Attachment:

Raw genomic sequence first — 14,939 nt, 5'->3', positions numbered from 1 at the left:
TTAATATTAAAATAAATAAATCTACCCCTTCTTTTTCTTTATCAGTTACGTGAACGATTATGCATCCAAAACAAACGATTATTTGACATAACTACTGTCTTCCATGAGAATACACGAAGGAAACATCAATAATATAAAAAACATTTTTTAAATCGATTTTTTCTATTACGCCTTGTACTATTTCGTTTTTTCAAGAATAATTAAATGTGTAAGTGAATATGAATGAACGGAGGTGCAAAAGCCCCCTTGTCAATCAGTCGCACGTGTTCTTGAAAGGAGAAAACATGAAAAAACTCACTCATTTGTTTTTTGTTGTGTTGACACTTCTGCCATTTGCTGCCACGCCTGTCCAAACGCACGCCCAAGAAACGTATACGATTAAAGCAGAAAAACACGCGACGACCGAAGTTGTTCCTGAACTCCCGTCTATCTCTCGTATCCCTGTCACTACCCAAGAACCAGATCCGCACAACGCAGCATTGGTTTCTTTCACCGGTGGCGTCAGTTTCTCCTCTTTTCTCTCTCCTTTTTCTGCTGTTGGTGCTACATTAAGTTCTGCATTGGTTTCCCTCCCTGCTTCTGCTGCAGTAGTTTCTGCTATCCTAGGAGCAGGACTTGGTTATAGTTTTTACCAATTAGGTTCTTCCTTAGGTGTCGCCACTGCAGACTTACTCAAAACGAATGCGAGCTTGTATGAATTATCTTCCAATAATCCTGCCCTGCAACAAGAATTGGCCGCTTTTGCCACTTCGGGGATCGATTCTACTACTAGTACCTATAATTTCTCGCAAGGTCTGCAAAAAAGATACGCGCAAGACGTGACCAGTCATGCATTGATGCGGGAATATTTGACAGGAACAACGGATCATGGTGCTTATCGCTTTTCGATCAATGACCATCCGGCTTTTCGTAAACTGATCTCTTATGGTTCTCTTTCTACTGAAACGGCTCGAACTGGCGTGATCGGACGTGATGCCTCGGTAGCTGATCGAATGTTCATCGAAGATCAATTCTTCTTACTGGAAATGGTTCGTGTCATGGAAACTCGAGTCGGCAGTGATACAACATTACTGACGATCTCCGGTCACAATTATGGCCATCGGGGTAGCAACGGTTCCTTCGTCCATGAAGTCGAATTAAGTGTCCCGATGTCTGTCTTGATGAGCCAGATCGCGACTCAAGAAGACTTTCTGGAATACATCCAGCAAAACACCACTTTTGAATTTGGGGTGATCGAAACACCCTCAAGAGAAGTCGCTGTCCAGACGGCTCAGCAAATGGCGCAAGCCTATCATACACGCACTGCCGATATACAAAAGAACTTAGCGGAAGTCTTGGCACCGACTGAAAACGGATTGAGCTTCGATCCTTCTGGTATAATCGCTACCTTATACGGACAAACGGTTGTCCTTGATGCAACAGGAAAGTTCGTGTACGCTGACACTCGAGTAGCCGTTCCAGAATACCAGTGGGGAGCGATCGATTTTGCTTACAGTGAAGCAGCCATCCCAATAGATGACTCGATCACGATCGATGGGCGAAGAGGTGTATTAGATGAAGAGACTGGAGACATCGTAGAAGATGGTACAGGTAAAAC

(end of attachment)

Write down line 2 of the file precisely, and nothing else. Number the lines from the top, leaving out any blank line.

TTAATATTAAAATAAATAAATCTACCCCTTCTTTTTCTTTATCAGTTACGTGAACGATTATGCATCCAAAACAAACGATTATTTGACATAACTACTGTCTTCCATGAGAATACACGAAGGAAACATCAATAATATAAAAAACATTTTTTAAATCGATTTTTTCTATTACGCCTTGTACTATTTCGTTTTTTCAAGAATAATTAAATGTGTAAGTGAATATGAATGAACGGAGGTGCAAAAGCCCCCTTGTCAATCAGTCGCACGTGTTCTTGAAAGGAGAAAACATGAAAAAACTCACTCATTTGTTTTTTGTTGTGTTGACACTTCTGCCATTTGCTGCCACGCCTGTCCAAACGCACGCCCAAGAAACGTATACGATTAAAGCAGAAAAACACGCGACGACCGAAGTTGTTCCTGAACTCCCGTCTATCTCTCGTATCCCTGTCACTACCCAAGAACCAGATCCGCACAACGCAGCATTGGTTTCTTTCACCGGTGGCGTCAGTTTCTCCTCTTTTCTCTCTCCTTTTTCTGCTGTTGGTGCTACATTAAGTTCTGCATTGGTTTCCCTCCCTGCTTCTGCTGCAGTAGTTTCTGCTATCCTAGGAGCAGGACTTGGTTATAGTTTTTACCAATTAGGTTCTTCCTTAGGTGTCGCCACTGCAGACTTACTCAAAACGAATGCGAGCTTGTATGAATTATCTTCCAATAATCCTGCCCTGCAACAAGAATTGGCCGCTTTTGCCACTTCGGGGATCGATTCTACTACTAGTACCTATAATTTCTCGCAAGGTCTGCAAAAAAGATACGCGCAAGACGTGACCAGTCATGCATTGATGCGGGAATATTTGACAGGAACAACGGATCATGGTGCTTATCGCTTTTCGATCAATGACCATCCGGCTTTTCGTAAACTGATCTCTTATGGTTCTCTTTCTACTGAAACGGCTCGAACTGGCGTGATCGGACGTGATGCCTCGGTAGCTGATCGAATGTTCATCGAAGATCAATTCTTCTTACTGGAAATGGTTCGTGTCATGGAAACTCGAGTCGGCAGTGATACAACATTACTGACGATCTCCGGTCACAATTATGGCCATCGGGGTAGCAACGGTTCCTTCGTCCATGAAGTCGAATTAAGTGTCCCGATGTCTGTCTTGATGAGCCAGATCGCGACTCAAGAAGACTTTCTGGAATACATCCAGCAAAACACCACTTTTGAATTTGGGGTGATCGAAACACCCTCAAGAGAAGTCGCTGTCCAGACGGCTCAGCAAATGGCGCAAGCCTATCATACACGCACTGCCGATATACAAAAGAACTTAGCGGAAGTCTTGGCACCGACTGAAAACGGATTGAGCTTCGATCCTTCTGGTATAATCGCTACCTTATACGGACAAACGGTTGTCCTTGATGCAACAGGAAAGTTCGTGTACGCTGACACTCGAGTAGCCGTTCCAGAATACCAGTGGGGAGCGATCGATTTTGCTTACAGTGAAGCAGCCATCCCAATAGATGACTCGATCACGATCGATGGGCGAAGAGGTGTATTAGATGAAGAGACTGGAGACATCGTAGAAGATGGTACAGGTAAAAC